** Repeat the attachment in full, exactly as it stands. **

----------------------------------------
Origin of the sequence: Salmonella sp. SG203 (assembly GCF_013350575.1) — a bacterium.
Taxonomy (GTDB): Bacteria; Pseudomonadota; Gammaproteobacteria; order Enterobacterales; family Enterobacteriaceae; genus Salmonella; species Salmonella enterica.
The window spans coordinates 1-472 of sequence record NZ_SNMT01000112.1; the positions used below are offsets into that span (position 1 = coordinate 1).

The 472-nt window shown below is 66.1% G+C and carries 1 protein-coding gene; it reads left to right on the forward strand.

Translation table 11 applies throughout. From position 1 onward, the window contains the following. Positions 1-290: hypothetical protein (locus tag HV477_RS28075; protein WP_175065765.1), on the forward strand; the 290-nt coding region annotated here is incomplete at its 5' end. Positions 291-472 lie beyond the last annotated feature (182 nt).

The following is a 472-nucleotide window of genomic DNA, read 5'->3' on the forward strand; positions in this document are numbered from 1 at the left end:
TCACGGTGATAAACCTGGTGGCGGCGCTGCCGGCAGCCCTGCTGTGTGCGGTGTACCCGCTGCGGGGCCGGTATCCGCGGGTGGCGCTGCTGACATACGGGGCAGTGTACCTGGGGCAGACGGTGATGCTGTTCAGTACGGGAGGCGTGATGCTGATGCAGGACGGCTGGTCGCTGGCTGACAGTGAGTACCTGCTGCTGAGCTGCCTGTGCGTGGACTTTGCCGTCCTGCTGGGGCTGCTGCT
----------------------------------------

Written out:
Origin of the sequence: Salmonella sp. SG203 (assembly GCF_013350575.1) — a bacterium.
Taxonomy (GTDB): Bacteria; Pseudomonadota; Gammaproteobacteria; order Enterobacterales; family Enterobacteriaceae; genus Salmonella; species Salmonella enterica.
The window spans coordinates 1-472 of sequence record NZ_SNMT01000112.1; the positions used below are offsets into that span (position 1 = coordinate 1).

The 472-nt window shown below is 66.1% G+C and carries 1 protein-coding gene; it reads left to right on the forward strand.

Translation table 11 applies throughout. From position 1 onward, the window contains the following. Positions 1-290: hypothetical protein (locus tag HV477_RS28075; protein WP_175065765.1), on the forward strand; the 290-nt coding region annotated here is incomplete at its 5' end. Positions 291-472 lie beyond the last annotated feature (182 nt).

The following is a 472-nucleotide window of genomic DNA, read 5'->3' on the forward strand; positions in this document are numbered from 1 at the left end:
TCACGGTGATAAACCTGGTGGCGGCGCTGCCGGCAGCCCTGCTGTGTGCGGTGTACCCGCTGCGGGGCCGGTATCCGCGGGTGGCGCTGCTGACATACGGGGCAGTGTACCTGGGGCAGACGGTGATGCTGTTCAGTACGGGAGGCGTGATGCTGATGCAGGACGGCTGGTCGCTGGCTGACAGTGAGTACCTGCTGCTGAGCTGCCTGTGCGTGGACTTTGCCGTCCTGCTGGGGCTGCTGCT